Publisher: Iceberg Interactive
System requirements: Windows 2000/ME/XP/Vista, 1 ghz Intel Pentium or equivalent AMD CPU, 256 mb RAM (512 mb for Vista), 128 mb DirectX 9.0c-compatible video card, 4x DVD-ROM drive, 2 gb hard-drive space, DirectX 9.0c-compatible sound card
Release date: Available now
Like many American teenagers, my first job ever was flipping burgers at McDonald’s. It was the worst job I ever had (and one of the shortest; I was mercifully fired after only three months). My time behind the grill was so brief that I never got to understand what it really takes to run a restaurant. But now I do after spending time playing developer Enlight’s Restaurant Empire 2, the sequel to their 2003 eatery sim Restaurant Empire. And while the businesses in RE2 are somewhat higher-end than your average corner greasy spoon, its slavish attention to detail shows you that there’s more to the food biz than tossing together a few recipes and inviting the public to check out your wares.
In RE2 you play as Armand, recent culinary school graduate, who visits his former restaurateur uncle Michel in Paris. Intense competition from a corporate giant has forced Michel to close his restaurant, Treize a Table, but being too proud to sell it, he has instead left it unused and vacant in the City of Lights. Impetuous young Armand suggests that they reopen the business together. By this time, Michel has grown to enjoy his retirement, but he agrees to allow Armand to take a shot at returning the once-bustling restaurant to its former glory.
As RE2 begins, Uncle Michel talks you through a detailed tutorial of how to use the game’s various controls and functions. You start with a fully furnished and staffed restaurant. Michel teaches you how to add extra furnishings and decorations to the dining rooms, hire and fire staff, organize your menu and deal with customers, some of whom offer to sell you recipes or tips to make your current ones better. Once you’ve learned the basics, Michel turns you loose on the Parisian public, giving you objectives that must be reached within three game months. An extensive interface gives you all the information you need to tweak your business in the right direction.
If there’s anything I’ve learned about the restaurant business after spending 10 or so hours with RE2, it’s this: if you want to make money, gouge the public until their fork hands bleed. When you reach the fourth scenario, one of your primary tasks is to earn a monthly profit of $25,000. I opened the recipe menu and discovered that the default prices for most of my offerings were as much as 18 times the cost of the ingredients used to make them. Being a customer-friendly manager, I decreased the menu prices on all of my dishes…and promptly found myself hopelessly behind in my profit quota. It was only after I jacked up the prices over and above their original defaults that I finally made the prerequisite profit and could move on to the next of the game’s 16 stages. I also had to make adjustments in the floor layouts, improve the quality of the ingredients used to make my food, get rid of some of the slackers on staff and replace them with experienced employees, and satisfy a mobster (the creatively named Don Corleone), who made me an offer that I couldn’t refuse.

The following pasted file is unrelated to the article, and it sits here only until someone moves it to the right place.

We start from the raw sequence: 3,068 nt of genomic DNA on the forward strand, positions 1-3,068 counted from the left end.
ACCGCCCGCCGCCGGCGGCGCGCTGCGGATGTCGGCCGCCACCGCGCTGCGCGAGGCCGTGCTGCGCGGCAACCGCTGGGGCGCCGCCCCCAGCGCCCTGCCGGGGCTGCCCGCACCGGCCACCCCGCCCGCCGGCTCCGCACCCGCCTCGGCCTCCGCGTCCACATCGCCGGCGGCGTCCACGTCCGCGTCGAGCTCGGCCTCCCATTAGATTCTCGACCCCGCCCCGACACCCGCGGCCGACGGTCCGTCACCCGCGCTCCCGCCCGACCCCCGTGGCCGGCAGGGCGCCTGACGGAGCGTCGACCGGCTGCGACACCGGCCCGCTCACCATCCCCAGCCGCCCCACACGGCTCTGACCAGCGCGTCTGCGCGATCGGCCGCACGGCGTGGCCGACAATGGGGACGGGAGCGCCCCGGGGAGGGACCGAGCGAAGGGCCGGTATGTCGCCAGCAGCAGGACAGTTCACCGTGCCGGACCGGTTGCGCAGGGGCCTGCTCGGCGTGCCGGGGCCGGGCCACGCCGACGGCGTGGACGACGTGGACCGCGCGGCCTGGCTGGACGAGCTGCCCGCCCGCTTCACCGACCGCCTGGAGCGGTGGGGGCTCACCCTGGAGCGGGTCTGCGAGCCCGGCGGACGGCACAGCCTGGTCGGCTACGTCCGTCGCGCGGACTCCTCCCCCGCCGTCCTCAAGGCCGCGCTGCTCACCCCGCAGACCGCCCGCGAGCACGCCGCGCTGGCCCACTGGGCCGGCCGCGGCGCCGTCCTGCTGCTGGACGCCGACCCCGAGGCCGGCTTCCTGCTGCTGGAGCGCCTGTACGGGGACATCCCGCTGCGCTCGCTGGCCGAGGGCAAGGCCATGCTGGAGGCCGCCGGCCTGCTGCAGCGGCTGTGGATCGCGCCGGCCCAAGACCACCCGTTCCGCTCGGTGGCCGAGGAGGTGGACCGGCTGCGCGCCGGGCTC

If micromanagement is your thing in PC gaming, then RE2 is the one for you. Even the smallest detail of running a fancy restaurant is under your control, and there’s no AI to take off some of the pressure. The game’s Information Center allows you to set your restaurant’s opening and closing hours, train your staff (which theoretically you shouldn’t have to do, since they’re all fairly experienced before you hire them), buy print and electronic media advertising, and take out and repay loans. Much of this you need to discover all by yourself, since the tutorial is sadly lacking in the details; some of the concepts you need to understand in Scenario 4 don’t get a tutorial discussion until Scenario 5. Enlight has made all of this micromanagement more difficult than it already is by creating an unintuitive interface that doesn’t allow you to open more than one info window at a time. This forces you to bounce back and forth between items such as the recipe and menu displays just to change the prices of your dishes. The right-click camera rotation system should come with an airsick bag; the camera is very touchy and hard to control, often spinning wildly with the tiniest of mouse movements. There are hints that RE2 has been in the works for a long time; the maximum available monitor resolution is 1280 x 1024, and the camera zoom feature can be controlled by what is described as “a newer mouse with a scroll wheel.” My staff had a tendency to wander the floor of an empty restaurant, stopping to serve customers who were not there. And in the creepiest part of the game, the overhead view of the building includes a top-down view inside the rest rooms, where you can watch as your customers answer the call of nature.
My first instinct after enduring the ancient-looking graphics and bad writing in the early stages of Restaurant Empire 2 was to pass it off as a low-budget time waster destined for the bargain bin. But despite everything that is wrong with this game, there I was, trying to find the right combination of staff, recipes and menu pricing to finally meet that goal and move on to the next level. The average gamer will become frustrated quickly and move on, but those who enjoy being in control of the tiniest of details will find lots to keep themselves occupied. If nothing else, it’ll give you a chance to put your Wharton MBA to good use.